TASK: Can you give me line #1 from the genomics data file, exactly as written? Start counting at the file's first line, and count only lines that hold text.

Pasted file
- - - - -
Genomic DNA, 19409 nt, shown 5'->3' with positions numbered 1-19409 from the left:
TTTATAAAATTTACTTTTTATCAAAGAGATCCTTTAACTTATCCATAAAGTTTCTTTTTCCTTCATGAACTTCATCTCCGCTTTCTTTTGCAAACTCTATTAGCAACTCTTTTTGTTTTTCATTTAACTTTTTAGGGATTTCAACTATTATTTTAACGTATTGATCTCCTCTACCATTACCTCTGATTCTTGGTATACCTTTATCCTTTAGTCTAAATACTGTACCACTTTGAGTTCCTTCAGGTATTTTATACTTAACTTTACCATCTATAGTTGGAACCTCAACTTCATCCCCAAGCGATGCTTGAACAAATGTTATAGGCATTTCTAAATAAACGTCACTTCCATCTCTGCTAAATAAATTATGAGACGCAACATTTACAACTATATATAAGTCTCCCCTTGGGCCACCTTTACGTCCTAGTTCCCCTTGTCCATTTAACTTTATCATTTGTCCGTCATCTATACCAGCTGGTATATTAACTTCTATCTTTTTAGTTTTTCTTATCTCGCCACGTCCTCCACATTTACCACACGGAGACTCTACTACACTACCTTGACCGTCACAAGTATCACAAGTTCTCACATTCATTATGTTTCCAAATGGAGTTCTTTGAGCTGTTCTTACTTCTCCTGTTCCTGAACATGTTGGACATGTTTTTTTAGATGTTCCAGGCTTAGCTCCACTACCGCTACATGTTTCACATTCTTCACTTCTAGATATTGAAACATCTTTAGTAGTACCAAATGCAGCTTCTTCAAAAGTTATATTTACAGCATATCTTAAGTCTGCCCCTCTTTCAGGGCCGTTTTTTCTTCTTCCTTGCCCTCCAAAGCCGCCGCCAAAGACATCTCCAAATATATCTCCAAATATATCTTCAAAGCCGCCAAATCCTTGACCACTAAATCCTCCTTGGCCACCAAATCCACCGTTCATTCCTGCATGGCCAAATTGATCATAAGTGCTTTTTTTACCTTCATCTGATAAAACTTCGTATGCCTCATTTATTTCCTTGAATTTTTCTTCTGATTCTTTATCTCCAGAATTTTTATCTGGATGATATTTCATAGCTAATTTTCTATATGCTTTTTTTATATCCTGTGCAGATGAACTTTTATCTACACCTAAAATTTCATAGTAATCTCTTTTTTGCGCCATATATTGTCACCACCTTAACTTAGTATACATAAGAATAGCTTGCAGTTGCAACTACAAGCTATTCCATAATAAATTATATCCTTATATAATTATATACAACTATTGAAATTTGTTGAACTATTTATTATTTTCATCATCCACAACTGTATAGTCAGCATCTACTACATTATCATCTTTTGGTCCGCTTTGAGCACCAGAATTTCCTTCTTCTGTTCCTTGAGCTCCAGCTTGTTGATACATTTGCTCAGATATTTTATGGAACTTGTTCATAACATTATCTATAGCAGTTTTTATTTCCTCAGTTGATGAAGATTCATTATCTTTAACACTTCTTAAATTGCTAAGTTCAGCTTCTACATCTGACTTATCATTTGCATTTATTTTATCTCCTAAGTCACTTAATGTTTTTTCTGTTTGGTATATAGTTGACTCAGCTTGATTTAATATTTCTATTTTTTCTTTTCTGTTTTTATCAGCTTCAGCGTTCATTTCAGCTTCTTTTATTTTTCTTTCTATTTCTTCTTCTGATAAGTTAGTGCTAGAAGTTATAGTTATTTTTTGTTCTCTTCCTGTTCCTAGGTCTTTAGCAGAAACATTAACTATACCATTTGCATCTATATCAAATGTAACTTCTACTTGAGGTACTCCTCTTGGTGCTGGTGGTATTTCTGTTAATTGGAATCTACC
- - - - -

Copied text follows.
Genomic DNA, 19409 nt, shown 5'->3' with positions numbered 1-19409 from the left: